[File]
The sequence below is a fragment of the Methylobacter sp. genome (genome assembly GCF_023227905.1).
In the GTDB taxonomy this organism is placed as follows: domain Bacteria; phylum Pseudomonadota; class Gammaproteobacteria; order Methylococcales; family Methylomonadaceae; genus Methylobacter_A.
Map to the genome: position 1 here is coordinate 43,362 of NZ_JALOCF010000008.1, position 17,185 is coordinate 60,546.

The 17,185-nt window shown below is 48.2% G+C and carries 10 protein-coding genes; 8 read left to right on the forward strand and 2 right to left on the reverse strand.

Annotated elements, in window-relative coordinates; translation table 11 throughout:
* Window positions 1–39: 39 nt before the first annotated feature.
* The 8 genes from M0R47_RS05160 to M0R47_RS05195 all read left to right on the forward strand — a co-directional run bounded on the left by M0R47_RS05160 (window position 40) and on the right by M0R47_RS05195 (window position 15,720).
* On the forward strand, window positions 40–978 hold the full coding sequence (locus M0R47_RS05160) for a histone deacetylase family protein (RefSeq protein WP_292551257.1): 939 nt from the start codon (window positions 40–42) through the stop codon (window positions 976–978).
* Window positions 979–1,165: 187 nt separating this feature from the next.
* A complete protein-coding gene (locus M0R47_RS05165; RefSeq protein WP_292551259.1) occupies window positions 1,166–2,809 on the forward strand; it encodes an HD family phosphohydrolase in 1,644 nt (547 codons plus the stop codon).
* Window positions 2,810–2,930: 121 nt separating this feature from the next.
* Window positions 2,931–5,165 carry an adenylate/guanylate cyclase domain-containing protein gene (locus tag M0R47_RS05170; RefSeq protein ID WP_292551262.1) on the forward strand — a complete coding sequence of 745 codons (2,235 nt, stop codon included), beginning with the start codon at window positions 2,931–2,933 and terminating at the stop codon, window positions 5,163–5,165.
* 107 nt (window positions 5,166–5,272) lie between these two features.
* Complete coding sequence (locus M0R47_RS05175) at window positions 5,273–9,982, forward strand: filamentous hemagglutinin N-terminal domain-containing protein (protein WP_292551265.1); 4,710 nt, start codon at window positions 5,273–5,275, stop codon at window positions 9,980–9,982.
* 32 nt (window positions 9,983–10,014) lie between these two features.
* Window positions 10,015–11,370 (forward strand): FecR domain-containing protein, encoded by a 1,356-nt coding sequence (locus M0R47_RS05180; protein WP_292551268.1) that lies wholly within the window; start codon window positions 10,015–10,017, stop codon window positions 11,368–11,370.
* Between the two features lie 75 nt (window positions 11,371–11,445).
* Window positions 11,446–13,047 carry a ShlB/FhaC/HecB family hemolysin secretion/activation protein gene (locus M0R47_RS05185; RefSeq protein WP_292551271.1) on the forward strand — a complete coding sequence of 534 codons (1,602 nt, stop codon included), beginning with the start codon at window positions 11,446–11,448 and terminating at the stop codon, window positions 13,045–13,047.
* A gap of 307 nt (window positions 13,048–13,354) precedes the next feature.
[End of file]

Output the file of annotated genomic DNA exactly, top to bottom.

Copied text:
The sequence below is a fragment of the Methylobacter sp. genome (genome assembly GCF_023227905.1).
In the GTDB taxonomy this organism is placed as follows: domain Bacteria; phylum Pseudomonadota; class Gammaproteobacteria; order Methylococcales; family Methylomonadaceae; genus Methylobacter_A.
Map to the genome: position 1 here is coordinate 43,362 of NZ_JALOCF010000008.1, position 17,185 is coordinate 60,546.

The 17,185-nt window shown below is 48.2% G+C and carries 10 protein-coding genes; 8 read left to right on the forward strand and 2 right to left on the reverse strand.

Annotated elements, in window-relative coordinates; translation table 11 throughout:
* Window positions 1–39: 39 nt before the first annotated feature.
* The 8 genes from M0R47_RS05160 to M0R47_RS05195 all read left to right on the forward strand — a co-directional run bounded on the left by M0R47_RS05160 (window position 40) and on the right by M0R47_RS05195 (window position 15,720).
* On the forward strand, window positions 40–978 hold the full coding sequence (locus M0R47_RS05160) for a histone deacetylase family protein (RefSeq protein WP_292551257.1): 939 nt from the start codon (window positions 40–42) through the stop codon (window positions 976–978).
* Window positions 979–1,165: 187 nt separating this feature from the next.
* A complete protein-coding gene (locus M0R47_RS05165; RefSeq protein WP_292551259.1) occupies window positions 1,166–2,809 on the forward strand; it encodes an HD family phosphohydrolase in 1,644 nt (547 codons plus the stop codon).
* Window positions 2,810–2,930: 121 nt separating this feature from the next.
* Window positions 2,931–5,165 carry an adenylate/guanylate cyclase domain-containing protein gene (locus tag M0R47_RS05170; RefSeq protein ID WP_292551262.1) on the forward strand — a complete coding sequence of 745 codons (2,235 nt, stop codon included), beginning with the start codon at window positions 2,931–2,933 and terminating at the stop codon, window positions 5,163–5,165.
* 107 nt (window positions 5,166–5,272) lie between these two features.
* Complete coding sequence (locus M0R47_RS05175) at window positions 5,273–9,982, forward strand: filamentous hemagglutinin N-terminal domain-containing protein (protein WP_292551265.1); 4,710 nt, start codon at window positions 5,273–5,275, stop codon at window positions 9,980–9,982.
* 32 nt (window positions 9,983–10,014) lie between these two features.
* Window positions 10,015–11,370 (forward strand): FecR domain-containing protein, encoded by a 1,356-nt coding sequence (locus M0R47_RS05180; protein WP_292551268.1) that lies wholly within the window; start codon window positions 10,015–10,017, stop codon window positions 11,368–11,370.
* Between the two features lie 75 nt (window positions 11,371–11,445).
* Window positions 11,446–13,047 carry a ShlB/FhaC/HecB family hemolysin secretion/activation protein gene (locus M0R47_RS05185; RefSeq protein WP_292551271.1) on the forward strand — a complete coding sequence of 534 codons (1,602 nt, stop codon included), beginning with the start codon at window positions 11,446–11,448 and terminating at the stop codon, window positions 13,045–13,047.
* A gap of 307 nt (window positions 13,048–13,354) precedes the next feature.